TITLE: Chilolo Pilato Mask
TYPE: face mask
GENERAL REGION: Latin America
COUNTRY: Mexico
SUBREGION: Oaxaca
ETHNICITY: Mixtec
DESCRIPTION: Pilato Mask
MAKER: Luís Morales Ortíz, San Miguel Tlacotepec (1974- )
CEREMONY: Carnival (Danza de los Chilolos)
AGE: 2021
MAIN MATERIAL: avocado wood
OTHER MATERIALS: acrylic paint

The Danza de los Chilolos is performed by the Mixtec people of Juxtlahuaca district and surrounding towns during Carnival or on special occasions, such as the inauguration of a church. The word “chilolo” is a Spanish version of the Mixtec term Lolo Nchicaa, meaning Ritual of the Jaguar. As the name suggests, this dance originates before the Spanish invasion and is one of the oldest still danced in Oaxaca.

It is based on a legend of a great chief of Yosocuia who had amassed a large fortune, but who decided the leave the village in the care of his sons. He went to Tututepec, married a noblewoman, and started a new family, but he longed for his old kingdom. His wife wished him to remain and, on the advice of a priest, sought the help of a mystical creature, the Nahual. The Nahual transformed itself into a jaguar and slaughtered all the cattle of the chief’s sons, so that when he arrived back in Yosocuia, he saw nothing but poverty. He decides to hunt the jaguar, taking with him his best guerreros del sol (Warriors of the Sun), also called Pilatos, who wear this mask. The chief is represented by a character known as Santiaguito.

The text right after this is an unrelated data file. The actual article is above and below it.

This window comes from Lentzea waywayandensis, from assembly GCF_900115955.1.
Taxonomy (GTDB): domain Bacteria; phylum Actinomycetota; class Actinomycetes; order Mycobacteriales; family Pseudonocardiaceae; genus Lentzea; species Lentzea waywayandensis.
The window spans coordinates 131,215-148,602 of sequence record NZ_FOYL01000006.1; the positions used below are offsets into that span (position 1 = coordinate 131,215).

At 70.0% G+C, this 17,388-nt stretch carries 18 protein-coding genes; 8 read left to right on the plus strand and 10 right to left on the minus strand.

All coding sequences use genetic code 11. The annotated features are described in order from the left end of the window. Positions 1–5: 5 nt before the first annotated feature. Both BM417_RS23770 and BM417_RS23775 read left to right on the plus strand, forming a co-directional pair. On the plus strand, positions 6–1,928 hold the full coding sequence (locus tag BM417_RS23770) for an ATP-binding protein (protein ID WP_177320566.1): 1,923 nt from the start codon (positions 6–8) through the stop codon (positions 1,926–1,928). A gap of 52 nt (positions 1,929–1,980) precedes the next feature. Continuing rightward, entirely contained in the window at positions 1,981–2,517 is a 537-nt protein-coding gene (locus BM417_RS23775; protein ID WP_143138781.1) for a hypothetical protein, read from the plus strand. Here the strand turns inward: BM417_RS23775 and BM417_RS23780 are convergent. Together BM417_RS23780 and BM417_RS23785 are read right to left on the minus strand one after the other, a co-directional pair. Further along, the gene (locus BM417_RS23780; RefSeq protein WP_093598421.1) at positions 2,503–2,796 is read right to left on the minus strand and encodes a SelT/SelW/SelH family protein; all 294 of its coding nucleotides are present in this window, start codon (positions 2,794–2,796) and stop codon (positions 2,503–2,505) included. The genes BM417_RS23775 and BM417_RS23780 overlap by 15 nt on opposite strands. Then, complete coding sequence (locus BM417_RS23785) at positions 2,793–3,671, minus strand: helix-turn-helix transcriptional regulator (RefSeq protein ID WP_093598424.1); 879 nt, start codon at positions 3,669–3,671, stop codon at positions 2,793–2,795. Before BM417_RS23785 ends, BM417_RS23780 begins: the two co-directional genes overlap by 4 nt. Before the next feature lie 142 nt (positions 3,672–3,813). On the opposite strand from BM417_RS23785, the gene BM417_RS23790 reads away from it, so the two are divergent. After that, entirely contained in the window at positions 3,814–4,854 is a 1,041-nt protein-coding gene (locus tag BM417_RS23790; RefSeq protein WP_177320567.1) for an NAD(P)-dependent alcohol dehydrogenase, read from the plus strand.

The Danza de los Chilolos is accompanied by a small orchestra of a Mixtec small, square drum and stick (tamborcito) made from goat hide, and a simple reed flute. The chilolos perform choreographed steps, wearing elaborate costumes and colorful feathered crowns made of wood and adorned with mirrors. They wear bells on their boots that shake as they dance, and carry a sword in one hand and a flag in the other. Much of the symbolism of the dance relates to Catholicism, because Spanish missionaries did not tolerate pre-Christian traditions and compelled the Mixtecs to corrupt their culture with Catholic doctrines.

Normally, masks of this region are made of sabino wood (Mexican cypress), but other woods (such as avocado, in this case) may substitute when the sabino is unavailable.